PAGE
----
Tuesday, April 11, 2017

Is Outrage Over United Airlines Assault A Revolt Against Corporate Authoritarianism?

I don't remember the last time an incident blew up so big on social media as that horrible attack by United Airlines on a passenger over the weekend. 

As you probably are well aware of by now, United overbooked a flight from Chicago to Louisville, and tried to get volunteers to leave the plane.

Nobody did, so they picked people are random. One guy who had to get back to Louisville objected, so United called in the Chicago cops to beat the crap out of him and drag him off the plane.

That's not how the Orwellian overlords at United would describe the incident, but anyone who has seen the video knows it's true.

This has been building for some time now: Somewhere along the line, a huge swath of corporate America has decided the customers are the enemy, and they have free reign to cheat them, abuse them.

All with the help of Congress, who have been paid off by corporations to pass laws that favor these rich donors and screw the rest of us.  You can steal a lot more money from the boardroom than robbing a person on the street with a gun.

That's why United and all the other airlines can overbook flights and kick people off. It's more profitable, and screw it if you can't make it to Aunt Matilda's funeral in Des Moines.

The United assault on a passenger was the most egregious example of corporate authoritarianism yet, and the explosion on social media, was a giant collective, "I'm sick and tired of this and I'm not going to take it anymore!"

Sure, the extreme public ire was aimed at United. But the force of it was inspired by all of our experiences: Gettting screwed by the 150 pages of legalese in every consumer transaction that only a trademark lawyer can understand. Being forced to wait on hold for three hours or more until somebody at the insurance company deigns to answer the phone, then promptly hangs up on you.

That kind of thing.

And it's all dressed up in Orwellian corporate speak that's enough to make you vomit

The United Airlines assault on this passenger was a master class by United on this PR wording.

First, being beat up and dragged unconscious from a plane is not an assault. It was "re-accommodating," as if United regretfully had to transfer you from one five star hotel to another.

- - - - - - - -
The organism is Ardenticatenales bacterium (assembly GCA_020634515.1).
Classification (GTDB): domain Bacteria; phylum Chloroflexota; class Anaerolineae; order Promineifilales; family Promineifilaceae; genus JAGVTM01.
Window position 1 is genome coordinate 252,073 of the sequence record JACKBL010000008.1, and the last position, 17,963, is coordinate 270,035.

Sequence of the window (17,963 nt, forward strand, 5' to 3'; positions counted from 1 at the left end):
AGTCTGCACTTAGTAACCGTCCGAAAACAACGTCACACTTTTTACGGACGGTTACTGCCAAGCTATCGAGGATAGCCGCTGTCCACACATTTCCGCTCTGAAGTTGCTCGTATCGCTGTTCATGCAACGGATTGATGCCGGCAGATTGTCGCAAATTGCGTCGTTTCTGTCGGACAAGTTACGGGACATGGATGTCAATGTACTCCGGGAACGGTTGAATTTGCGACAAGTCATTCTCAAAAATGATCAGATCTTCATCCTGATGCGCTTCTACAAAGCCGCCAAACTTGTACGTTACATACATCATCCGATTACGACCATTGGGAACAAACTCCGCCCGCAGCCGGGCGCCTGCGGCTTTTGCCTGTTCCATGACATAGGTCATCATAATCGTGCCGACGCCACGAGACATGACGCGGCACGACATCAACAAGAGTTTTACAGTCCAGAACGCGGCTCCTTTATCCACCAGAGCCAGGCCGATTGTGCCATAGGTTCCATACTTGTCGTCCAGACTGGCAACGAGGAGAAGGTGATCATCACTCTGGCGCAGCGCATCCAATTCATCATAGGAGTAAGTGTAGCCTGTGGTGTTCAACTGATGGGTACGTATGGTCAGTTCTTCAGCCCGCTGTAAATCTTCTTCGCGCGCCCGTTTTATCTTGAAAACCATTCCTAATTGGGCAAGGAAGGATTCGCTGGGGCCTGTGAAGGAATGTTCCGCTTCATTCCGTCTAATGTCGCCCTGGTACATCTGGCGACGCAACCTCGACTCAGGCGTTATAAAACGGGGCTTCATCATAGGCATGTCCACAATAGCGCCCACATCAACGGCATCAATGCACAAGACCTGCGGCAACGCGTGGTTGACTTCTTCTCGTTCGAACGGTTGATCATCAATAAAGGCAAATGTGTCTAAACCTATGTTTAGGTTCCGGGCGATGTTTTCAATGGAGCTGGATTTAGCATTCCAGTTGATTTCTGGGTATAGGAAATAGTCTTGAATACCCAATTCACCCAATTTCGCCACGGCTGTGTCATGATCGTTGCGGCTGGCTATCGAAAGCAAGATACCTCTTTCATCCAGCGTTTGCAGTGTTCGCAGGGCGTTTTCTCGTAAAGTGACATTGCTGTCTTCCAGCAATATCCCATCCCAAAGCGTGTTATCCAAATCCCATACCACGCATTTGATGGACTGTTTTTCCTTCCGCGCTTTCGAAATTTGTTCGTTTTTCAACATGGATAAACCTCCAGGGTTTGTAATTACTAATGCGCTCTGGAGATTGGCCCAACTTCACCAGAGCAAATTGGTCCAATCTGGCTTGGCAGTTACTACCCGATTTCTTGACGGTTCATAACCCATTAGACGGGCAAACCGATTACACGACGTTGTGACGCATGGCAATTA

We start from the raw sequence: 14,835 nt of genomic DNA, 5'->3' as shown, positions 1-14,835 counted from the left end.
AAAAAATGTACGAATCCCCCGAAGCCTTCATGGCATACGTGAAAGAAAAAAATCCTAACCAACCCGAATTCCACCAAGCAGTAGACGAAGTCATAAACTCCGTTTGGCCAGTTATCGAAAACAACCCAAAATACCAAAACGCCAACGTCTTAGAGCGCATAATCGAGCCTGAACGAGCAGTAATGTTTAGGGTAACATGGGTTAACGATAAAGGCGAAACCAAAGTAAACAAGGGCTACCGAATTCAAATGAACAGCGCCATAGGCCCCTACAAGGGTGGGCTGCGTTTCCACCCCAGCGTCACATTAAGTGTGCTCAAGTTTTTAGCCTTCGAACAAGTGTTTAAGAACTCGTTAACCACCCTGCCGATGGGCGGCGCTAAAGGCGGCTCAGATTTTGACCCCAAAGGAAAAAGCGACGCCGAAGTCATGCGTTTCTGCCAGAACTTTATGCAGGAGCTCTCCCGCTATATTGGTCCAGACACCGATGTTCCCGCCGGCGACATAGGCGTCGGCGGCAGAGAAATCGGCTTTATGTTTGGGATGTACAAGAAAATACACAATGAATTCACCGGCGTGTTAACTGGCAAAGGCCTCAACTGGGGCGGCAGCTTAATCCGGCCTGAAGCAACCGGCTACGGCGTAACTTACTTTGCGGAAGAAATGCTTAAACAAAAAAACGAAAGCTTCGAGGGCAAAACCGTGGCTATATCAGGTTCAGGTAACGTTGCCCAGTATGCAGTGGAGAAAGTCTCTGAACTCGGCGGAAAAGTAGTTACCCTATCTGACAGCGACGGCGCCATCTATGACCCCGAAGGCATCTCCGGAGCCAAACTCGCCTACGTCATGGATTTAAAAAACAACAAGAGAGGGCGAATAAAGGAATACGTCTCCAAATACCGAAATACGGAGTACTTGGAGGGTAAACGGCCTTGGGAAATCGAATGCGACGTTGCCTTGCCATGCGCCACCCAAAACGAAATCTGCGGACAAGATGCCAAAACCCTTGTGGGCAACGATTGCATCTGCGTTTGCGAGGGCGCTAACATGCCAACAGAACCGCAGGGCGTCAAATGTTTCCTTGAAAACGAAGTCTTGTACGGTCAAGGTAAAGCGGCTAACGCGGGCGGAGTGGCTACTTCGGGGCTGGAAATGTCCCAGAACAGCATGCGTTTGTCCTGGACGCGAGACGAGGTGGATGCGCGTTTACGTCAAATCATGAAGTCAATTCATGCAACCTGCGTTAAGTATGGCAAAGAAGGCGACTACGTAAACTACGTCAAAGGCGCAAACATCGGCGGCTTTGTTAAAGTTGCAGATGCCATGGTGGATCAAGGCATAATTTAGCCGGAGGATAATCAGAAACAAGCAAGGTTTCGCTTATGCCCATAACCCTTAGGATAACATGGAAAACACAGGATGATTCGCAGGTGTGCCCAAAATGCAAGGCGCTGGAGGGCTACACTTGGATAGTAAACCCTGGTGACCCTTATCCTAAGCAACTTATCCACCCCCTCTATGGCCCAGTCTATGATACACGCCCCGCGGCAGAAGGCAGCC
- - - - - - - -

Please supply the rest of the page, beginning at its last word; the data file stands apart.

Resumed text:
United's hired goons - in the form of the odius Chicago Police - said the man's injuries were because he "fell."  Because being socked in the face enough to knock you over is just your clumsiness, you understand.

Later Monday, United CEO Oscar Munoz blamed the victim, saying he had been "belligerent" for not getting off the plane. In other words, the victim apparently had no right to be upset about being denied something he probably paid hundreds of dollars for - a cramped seat on a flight to Louisville.

You're supposed to be overjoyed to be toyed with by a corporation like United!

As Jimmy Kimmel said last night, imagine going to Applebee's and being forcibly dragged out of the restaurant 20 minutes into your meal because the place was "overbooked." It's the same thing as what happened on United!

Kimmel ran a parody ad from United that was funny because it was so incredibly close to the truth. Not just of what goes on at United but many other grifting large corporations. Here's a quote from Kimmel's United "ad"

"We're United Airlines. You do what we say when we say, and there won't be a problem....If we say you fly, you fly, if not, tough shit. Give us a problem, and we'll drag your ass off the plane. And if you do this we'll beat yo so badly you'll be using your own face as a flotation device. United Airlines: Fuck you."

By the way, check out all the proposed new slogans for United in this link.

I hope the public outrage over United lives on, intensifies and spreads to other corporations who treat the public, the environment and everything else like shit for fun and profit.

People are boiling angry over a lot of things anyway, including how the government is run and how it no longer represents us, but represents corporations.

I'm sounding like Bernie Sanders, but this is exactly why he struck such a chord. He's right. The corporations are running the show, and often doing so in a criminal, morality-free way. The extreme anger at United is a symptom of that.

Let's keep fighting. But not physically, like United does.

In case you need a reminder of how brutal the assault was, here you go:

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